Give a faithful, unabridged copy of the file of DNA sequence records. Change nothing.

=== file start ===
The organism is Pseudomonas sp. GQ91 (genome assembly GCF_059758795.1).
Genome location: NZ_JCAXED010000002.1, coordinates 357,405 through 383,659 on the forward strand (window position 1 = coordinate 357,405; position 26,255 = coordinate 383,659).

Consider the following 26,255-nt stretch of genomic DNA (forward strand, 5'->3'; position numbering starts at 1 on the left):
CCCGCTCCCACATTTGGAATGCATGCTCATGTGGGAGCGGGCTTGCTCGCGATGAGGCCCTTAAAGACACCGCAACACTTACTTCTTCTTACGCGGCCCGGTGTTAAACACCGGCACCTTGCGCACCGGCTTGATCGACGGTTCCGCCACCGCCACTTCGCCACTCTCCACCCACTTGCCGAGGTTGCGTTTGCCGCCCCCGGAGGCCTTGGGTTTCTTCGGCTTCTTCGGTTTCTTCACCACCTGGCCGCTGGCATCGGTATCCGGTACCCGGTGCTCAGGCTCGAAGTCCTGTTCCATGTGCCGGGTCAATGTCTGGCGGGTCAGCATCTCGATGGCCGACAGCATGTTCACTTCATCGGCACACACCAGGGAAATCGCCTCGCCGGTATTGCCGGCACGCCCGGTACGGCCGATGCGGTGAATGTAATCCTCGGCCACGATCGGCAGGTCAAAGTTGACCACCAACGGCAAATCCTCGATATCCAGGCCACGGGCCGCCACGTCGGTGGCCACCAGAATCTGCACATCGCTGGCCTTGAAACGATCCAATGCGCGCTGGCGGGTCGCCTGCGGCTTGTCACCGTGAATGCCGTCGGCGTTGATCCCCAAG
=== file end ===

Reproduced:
The organism is Pseudomonas sp. GQ91 (genome assembly GCF_059758795.1).
Genome location: NZ_JCAXED010000002.1, coordinates 357,405 through 383,659 on the forward strand (window position 1 = coordinate 357,405; position 26,255 = coordinate 383,659).

Consider the following 26,255-nt stretch of genomic DNA (forward strand, 5'->3'; position numbering starts at 1 on the left):
CCCGCTCCCACATTTGGAATGCATGCTCATGTGGGAGCGGGCTTGCTCGCGATGAGGCCCTTAAAGACACCGCAACACTTACTTCTTCTTACGCGGCCCGGTGTTAAACACCGGCACCTTGCGCACCGGCTTGATCGACGGTTCCGCCACCGCCACTTCGCCACTCTCCACCCACTTGCCGAGGTTGCGTTTGCCGCCCCCGGAGGCCTTGGGTTTCTTCGGCTTCTTCGGTTTCTTCACCACCTGGCCGCTGGCATCGGTATCCGGTACCCGGTGCTCAGGCTCGAAGTCCTGTTCCATGTGCCGGGTCAATGTCTGGCGGGTCAGCATCTCGATGGCCGACAGCATGTTCACTTCATCGGCACACACCAGGGAAATCGCCTCGCCGGTATTGCCGGCACGCCCGGTACGGCCGATGCGGTGAATGTAATCCTCGGCCACGATCGGCAGGTCAAAGTTGACCACCAACGGCAAATCCTCGATATCCAGGCCACGGGCCGCCACGTCGGTGGCCACCAGAATCTGCACATCGCTGGCCTTGAAACGATCCAATGCGCGCTGGCGGGTCGCCTGCGGCTTGTCACCGTGAATGCCGTCGGCGTTGATCCCCAAG